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New Ravenswood Family Health Center to debut Saturday

Multi-million-dollar facility ups care for low-income East Palo Alto, Menlo Park residents

After 15 years of operating out of modular buildings, Ravenswood Family Health Center in East Palo Alto will host a grand opening celebration for its brand-new, 38,000-square-foot facility on March 28 from noon to 4 p.m.

The $39 million health center, which currently serves 12,900 very-low-income patients in family practice, pediatrics and reproductive health care, will double the number of clients it can handle by 2018. New services in the state-of-the-art facility include an optometry clinic, specialty geriatric services, mammography, X-rays and ultrasound.

The Health Center serves patients in East Palo Alto and Menlo Park, from infants to seniors. Many have chronic medical conditions such as asthma, diabetes and cardiac disease. The center offers comprehensive health services that include classes to help patients manage chronic diseases, mental health counseling, health education and preventive care, pregnancy planning, well-baby care, immunizations and counseling for domestic violence and crisis intervention.

"All the things that people need to support their health at a primary-care level should be available in the community, should be accessible, should be affordable and should be offered in a setting that people are drawn to," Executive Director Luisa Buada said.

The center, located at 1885 Bay Road, is a far cry from the previous beige buildings next to automotive shops along Bay Road — and from its early years when the center was called the South County Community Health Center and nearly folded before Buada came on board.

Now the colorful two-story building with white raven sculptures (representing the "spirit" of the raven in Ravenswood, Buada said) is the fruit of a vision for equal access to health care crafted by Buada, her staff, local health care leaders, nonprofit foundations, corporations and private citizens.

Buada said she was inspired to help immigrant and low-income patients after observing the poor health conditions of migrant workers in California. Women who could not afford maternity care gave birth in a hospital parking lot outside the emergency room, she told the Weekly. Now women will receive all levels of gynecological and obstetrical care in 10 exam rooms, as well as counseling for sensitive topics such as domestic violence and depression.

The spacious, sky-lit center is funded with multimillion-dollar donations, including from the U.S. Health Resources and Services Administration, Facebook CEO Mark Zuckerberg and Dr. Priscilla Chan, John and Sue Sobrato, Palo Alto Medical Foundation/Sutter Health, Silicon Valley Community Foundation, Cisco Systems, David and Lucile Packard Foundation, Peery Foundation, Dick and Sue Levy, John and Jill Freidenrich, and Gordon Russell and Tina McAdoo. The center is now just $2 million short of its total project cost, said Kathleen Alexander, Ravenswood director of communications.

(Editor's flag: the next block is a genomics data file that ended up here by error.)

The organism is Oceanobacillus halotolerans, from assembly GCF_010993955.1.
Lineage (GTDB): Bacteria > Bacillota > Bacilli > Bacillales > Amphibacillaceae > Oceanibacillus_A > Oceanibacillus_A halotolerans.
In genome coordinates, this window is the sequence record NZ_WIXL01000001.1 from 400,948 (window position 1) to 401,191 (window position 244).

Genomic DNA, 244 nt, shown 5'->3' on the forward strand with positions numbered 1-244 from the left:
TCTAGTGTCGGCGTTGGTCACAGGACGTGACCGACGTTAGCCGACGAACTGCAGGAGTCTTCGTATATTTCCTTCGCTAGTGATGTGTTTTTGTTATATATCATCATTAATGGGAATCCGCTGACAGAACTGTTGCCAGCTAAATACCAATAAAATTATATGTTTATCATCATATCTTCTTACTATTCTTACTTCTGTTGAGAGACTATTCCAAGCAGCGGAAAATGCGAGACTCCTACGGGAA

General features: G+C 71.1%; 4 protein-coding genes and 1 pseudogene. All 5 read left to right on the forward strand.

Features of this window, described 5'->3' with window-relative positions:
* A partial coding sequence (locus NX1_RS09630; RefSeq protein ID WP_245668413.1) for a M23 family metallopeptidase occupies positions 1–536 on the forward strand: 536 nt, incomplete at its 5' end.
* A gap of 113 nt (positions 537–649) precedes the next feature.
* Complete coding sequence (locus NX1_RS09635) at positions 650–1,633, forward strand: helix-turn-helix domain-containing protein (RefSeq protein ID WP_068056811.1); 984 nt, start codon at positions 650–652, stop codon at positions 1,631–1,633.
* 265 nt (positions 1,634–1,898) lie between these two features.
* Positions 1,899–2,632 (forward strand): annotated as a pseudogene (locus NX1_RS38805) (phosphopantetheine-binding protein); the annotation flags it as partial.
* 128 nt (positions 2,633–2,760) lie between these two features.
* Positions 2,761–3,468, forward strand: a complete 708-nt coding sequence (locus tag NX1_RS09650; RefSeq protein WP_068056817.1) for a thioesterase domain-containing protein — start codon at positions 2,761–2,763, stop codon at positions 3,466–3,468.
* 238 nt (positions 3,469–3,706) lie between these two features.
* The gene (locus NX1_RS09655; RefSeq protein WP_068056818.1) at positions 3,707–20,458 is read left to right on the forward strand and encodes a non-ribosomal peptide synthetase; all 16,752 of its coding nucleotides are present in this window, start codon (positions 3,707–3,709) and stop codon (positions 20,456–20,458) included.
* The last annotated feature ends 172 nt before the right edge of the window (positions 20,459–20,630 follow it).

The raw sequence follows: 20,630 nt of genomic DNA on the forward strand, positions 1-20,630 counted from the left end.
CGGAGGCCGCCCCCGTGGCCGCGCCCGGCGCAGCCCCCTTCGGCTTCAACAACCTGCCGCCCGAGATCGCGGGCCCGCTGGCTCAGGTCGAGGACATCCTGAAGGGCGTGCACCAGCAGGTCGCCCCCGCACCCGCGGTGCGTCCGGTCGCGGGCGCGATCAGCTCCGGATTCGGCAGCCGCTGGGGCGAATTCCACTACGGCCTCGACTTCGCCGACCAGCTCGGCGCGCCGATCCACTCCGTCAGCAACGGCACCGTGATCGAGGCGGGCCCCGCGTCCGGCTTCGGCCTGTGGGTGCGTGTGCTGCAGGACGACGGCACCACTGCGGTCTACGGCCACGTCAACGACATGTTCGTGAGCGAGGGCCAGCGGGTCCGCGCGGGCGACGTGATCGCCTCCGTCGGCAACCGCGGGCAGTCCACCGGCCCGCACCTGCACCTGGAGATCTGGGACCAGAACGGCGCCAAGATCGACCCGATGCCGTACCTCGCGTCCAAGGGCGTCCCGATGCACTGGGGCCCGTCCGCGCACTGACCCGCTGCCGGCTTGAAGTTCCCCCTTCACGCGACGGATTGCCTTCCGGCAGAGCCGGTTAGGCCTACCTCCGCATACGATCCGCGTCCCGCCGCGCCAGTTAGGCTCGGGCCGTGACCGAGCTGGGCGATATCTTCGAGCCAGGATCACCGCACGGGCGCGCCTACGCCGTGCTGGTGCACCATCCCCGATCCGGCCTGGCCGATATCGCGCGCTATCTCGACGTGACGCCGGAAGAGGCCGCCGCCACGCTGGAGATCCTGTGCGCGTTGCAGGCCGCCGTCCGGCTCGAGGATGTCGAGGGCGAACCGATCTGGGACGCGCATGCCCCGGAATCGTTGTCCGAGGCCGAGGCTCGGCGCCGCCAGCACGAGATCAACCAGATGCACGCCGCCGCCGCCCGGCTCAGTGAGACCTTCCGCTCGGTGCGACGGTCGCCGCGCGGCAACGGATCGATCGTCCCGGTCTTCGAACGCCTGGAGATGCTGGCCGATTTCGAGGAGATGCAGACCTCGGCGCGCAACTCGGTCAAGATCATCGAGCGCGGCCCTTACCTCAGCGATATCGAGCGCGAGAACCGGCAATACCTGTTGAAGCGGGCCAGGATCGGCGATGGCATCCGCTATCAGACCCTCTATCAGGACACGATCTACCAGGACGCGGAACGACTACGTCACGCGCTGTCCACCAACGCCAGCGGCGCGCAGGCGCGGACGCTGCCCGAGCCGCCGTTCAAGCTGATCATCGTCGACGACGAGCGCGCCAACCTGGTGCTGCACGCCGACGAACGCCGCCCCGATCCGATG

Ravenswood purchased the 3.15-acre property with help from the Sobrato Organization. The center, dubbed the John and Susan Sobrato Campus, now has 60 exam rooms — up from 27 — including triage, immunization and procedure rooms.

With expanded services and a greater capacity, the center can now address illnesses at the earliest stages, Alexander said. And patients who have mental health issues or personal crises will be referred to an on-site medical social worker. Two psychologists will coordinate care for any serious mental health issues through San Mateo Medical Center; pediatric mental health crises are coordinated through Lucile Packard Children's Stanford Hospital, Alexander said.

Having radiology and expanded laboratory and pharmacy services on site could also help save lives. Many patients do not have access to a vehicle, and some patients forgo a mammogram or getting medicine because getting to the county hospital in San Mateo or to a pharmacy is a hardship, Alexander said.

Electronic self-registration kiosks with instructions in English, Spanish and Tongan are aimed at improving efficiency. And a pharmacy with three cashiers will now serve all patients — up to 14,000 annually — compared to only 1,930 uninsured patients in the old modular building, Alexander said during a tour of the new facilities on Tuesday.

Each department is decked out in a different color — peach for women's services, soothing light blue for pediatrics — and signage for each department contains symbols for those who are unable to read, a toothbrush for dental care, a rib cage and lung image for radiology.

Every detail, from the tiny chairs and tables for children and playground outside to the art collection on the walls, considers the diversity and cultures of the Ravenswood community, Alexander said. Paintings and bas-relief sculptures were custom created for the building by the Mural, Music and Arts Project, and textiles and cultural symbols were carefully researched to include examples from African, Pacific Islander, Native American and Latin American cultures. An on-site Stanford Health Library is also available to the entire community, Alexander said.

The new medical facilities are scheduled to open for patient care in mid-April. Saturday's grand opening is free and open to the public. Festivities include live music and cultural dance performances, refreshments, ribbon cutting, a guided tour and remarks by East Palo Alto Mayor Lisa Gauthier, Congresswoman Jackie Speier and other special guests.

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